In the last 10 years, CRM has emerged as a powerful business trend across the globe. CRM is here to stay and is about to evolve into a new dimension, focused around one of its key users: the salesperson.
For years, CRM has focused on pulling together and exploiting large quantities of information with powerful tools to analyze customer behavior and support service agents in effective decision-making. To date, CRM systems have taken a regimented approach to the data-gathering process, delivering ever-busier screens to users and demanding mandatory input in numerous fields. User adoption has often been driven by compulsory edicts from senior management, rather than a satisfying user experience.
This data- and process-centric approach can be considered the necessary precursor to what is set to become the next evolutionary step in customer management technology: We now have the opportunity to take advantage of new ways of gathering and distributing customer information and intelligence.
In today's world, consumer-powered Web platforms have become a reality, with the success of sites such as LinkedIn, Facebook, Wikipedia, and eBay. The new models and experiences that these sites deliver are not only here to stay, but are becoming a de-facto standard by which every other application -- be it within the enterprise or externally -- is beginning to be judged. Developers need to appreciate that the static HTML Web page is no longer acceptable to users and customers of their software -- and, as a result, those developers will have to find more engaging ways of capturing and delivering information.
The extraordinary growth in usage of social networks and media -- whether blogs, wikis, or any other type of two-way, user-driven community tool -- is an emphatic demonstration of how people's expectations of technology have changed. The key to the success of those tools is that people are the contributors and controllers of these information repositories -- and the accumulation of knowledge spreads freely in a viral manner, making social-networking platforms almost certainly the most powerful environment for data capture ever created.
How does this affect business applications and the world of CRM? Software providers are beginning to look at Web 2.0 technologies and the models and experiences they deliver and are envisioning how they could be practically applied in the business space to attain the promise of Enterprise 2.0.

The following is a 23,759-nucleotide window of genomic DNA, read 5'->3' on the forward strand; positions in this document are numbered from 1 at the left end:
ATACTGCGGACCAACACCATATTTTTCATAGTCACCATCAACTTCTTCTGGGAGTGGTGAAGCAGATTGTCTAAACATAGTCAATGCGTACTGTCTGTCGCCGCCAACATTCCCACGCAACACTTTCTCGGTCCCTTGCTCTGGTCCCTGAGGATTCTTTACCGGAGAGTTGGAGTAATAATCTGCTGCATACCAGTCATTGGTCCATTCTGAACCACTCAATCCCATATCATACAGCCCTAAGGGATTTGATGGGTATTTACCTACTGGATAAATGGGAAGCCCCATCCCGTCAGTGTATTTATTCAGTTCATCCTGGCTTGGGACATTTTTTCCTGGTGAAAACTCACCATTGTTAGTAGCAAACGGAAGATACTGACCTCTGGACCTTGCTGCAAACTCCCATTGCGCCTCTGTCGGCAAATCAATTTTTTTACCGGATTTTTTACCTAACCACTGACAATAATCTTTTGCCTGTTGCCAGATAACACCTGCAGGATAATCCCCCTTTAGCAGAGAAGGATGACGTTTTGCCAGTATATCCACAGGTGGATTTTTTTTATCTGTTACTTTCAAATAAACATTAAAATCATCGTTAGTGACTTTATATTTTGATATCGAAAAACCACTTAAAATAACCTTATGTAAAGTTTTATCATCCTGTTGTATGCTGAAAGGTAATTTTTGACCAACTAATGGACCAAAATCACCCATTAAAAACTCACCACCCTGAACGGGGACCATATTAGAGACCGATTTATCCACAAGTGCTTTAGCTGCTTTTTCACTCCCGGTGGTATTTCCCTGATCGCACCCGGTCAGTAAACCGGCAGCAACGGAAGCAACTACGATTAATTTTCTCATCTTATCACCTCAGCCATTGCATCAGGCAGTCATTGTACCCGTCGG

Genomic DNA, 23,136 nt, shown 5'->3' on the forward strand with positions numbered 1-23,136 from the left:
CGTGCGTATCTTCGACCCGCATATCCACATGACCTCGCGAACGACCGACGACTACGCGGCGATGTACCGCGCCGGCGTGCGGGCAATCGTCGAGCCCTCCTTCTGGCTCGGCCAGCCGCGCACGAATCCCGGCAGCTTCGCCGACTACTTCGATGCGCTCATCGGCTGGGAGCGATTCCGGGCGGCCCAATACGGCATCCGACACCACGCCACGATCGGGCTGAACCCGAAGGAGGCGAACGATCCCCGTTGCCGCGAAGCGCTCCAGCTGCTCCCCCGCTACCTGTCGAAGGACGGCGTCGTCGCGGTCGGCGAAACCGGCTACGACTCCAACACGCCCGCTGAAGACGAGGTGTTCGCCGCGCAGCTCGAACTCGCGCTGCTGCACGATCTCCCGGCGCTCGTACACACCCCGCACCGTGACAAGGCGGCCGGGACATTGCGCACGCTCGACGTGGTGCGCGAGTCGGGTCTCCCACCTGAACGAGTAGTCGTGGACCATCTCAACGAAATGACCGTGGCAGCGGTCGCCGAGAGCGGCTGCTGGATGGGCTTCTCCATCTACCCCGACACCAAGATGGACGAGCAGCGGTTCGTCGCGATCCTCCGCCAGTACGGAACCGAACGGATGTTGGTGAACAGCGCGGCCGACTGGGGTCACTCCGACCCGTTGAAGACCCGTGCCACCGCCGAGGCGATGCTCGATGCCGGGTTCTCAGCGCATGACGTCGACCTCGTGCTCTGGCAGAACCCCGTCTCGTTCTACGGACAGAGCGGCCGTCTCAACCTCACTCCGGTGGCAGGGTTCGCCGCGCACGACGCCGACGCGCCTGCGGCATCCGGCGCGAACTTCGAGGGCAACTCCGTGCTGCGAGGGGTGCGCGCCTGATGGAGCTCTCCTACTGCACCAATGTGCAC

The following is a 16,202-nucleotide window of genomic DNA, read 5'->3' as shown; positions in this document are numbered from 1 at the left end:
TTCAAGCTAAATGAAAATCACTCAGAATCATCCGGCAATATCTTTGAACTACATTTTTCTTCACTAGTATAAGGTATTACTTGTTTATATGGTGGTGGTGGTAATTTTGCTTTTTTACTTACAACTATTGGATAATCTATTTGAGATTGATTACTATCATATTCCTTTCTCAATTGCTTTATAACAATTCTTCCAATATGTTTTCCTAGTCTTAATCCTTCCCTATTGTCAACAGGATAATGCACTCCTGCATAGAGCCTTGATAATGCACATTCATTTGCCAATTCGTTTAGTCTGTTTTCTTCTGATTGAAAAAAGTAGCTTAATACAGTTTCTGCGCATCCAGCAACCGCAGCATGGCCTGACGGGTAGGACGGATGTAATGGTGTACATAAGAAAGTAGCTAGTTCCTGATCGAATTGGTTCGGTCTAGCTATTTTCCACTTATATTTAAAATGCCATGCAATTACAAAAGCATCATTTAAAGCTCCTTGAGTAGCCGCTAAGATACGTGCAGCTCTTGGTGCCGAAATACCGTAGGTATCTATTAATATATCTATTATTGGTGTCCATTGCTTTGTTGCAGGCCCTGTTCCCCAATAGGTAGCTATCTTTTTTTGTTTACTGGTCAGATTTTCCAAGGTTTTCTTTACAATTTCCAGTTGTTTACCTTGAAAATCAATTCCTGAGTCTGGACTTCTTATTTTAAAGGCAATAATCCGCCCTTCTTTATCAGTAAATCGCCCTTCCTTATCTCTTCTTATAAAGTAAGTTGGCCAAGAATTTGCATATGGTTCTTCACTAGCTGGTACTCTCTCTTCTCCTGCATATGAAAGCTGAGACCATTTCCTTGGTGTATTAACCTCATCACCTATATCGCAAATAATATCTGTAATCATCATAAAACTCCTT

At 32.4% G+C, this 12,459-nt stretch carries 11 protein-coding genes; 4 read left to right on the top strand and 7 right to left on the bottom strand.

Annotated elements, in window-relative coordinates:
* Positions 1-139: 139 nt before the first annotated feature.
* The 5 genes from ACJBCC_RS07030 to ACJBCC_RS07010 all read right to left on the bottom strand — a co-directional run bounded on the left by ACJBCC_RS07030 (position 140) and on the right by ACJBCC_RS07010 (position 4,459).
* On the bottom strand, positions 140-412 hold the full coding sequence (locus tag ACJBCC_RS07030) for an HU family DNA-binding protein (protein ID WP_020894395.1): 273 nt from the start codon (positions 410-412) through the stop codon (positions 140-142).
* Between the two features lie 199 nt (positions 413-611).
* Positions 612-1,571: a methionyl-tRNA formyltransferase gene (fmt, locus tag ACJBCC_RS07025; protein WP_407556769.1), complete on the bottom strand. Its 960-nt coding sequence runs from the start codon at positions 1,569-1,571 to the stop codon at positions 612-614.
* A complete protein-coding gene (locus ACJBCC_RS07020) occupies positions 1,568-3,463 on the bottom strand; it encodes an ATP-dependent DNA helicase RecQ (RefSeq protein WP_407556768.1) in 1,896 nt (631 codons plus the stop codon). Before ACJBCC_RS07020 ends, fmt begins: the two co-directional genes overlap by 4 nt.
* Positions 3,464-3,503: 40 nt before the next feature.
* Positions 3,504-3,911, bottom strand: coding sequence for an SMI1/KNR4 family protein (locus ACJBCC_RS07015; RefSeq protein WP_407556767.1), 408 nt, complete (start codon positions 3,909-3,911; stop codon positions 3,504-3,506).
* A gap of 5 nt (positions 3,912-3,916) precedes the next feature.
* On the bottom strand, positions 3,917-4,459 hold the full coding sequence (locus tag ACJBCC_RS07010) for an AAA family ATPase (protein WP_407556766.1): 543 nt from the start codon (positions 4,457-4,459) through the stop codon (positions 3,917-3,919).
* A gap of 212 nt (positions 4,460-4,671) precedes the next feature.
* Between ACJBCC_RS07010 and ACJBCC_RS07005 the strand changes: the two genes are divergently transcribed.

So what's the benefit of these new technologies to the chief information officer and the application users within the company? The usefulness, interest, and excitement that people find with Web 2.0 applications have triggered exponential growth and adoption. And there's little question that this is also becoming a major trend inside companies. For example, wiki platforms and blogs have already begun proliferating inside many businesses, and their ability to foster a new level of information transfer and user satisfaction has now been understood and accepted by the corporate community.
Building on these initial capabilities in the enterprise provides the CIO with the potential to deliver a range of benefits over and above those available from previous business applications. Huge upturns in user adoption, viral distribution of knowledge and information, increased insight into the business, and the ability to combine external and internal information are just a handful of examples of how this new wave of technology could help businesses to perform better.
Web 2.0 and Enterprise 2.0 applications bring with them the opportunity of providing users with new ways to interact with information. A vast array of options exists to deliver information faster -- and in formats that are far easier for the end user to consume. At its very heart, CRM is all about knowing your customer better, which requires the right information, at the right time, delivered in the right way.
It is fair to say that CRM packages of old have not always excelled in this area. The future however is looking extremely exciting for those vendors that grasp the potential of technology's new wave, understand how it can address the challenges of the modern CIO and the enterprise, and have a vision that can deliver.
Applications will be highly customizable and easily configured in a way that does not rely on an information technology expert. New systems will be provided that are able to perform specific key tasks, efficiently, without high levels of needless interaction. Simply put, users will be able to work quickly, intuitively, and efficiently, drawing on information and comments from all appropriate sources and then, using simple links, they'll be able to bring that information into other applications of their choice.
Overengineered complexity will give way to innovation and simplicity, which will be the key to delivering the next phase of business value from CRM.
About the author
At Oracle, Anthony Lye is the senior vice president of CRM, responsible for the Oracle CRM and Siebel CRM On Demand businesses worldwide. Previously, he was the group vice president of CRM products at Oracle, responsible for the company's CRM product strategy and product management in the applications development organization.
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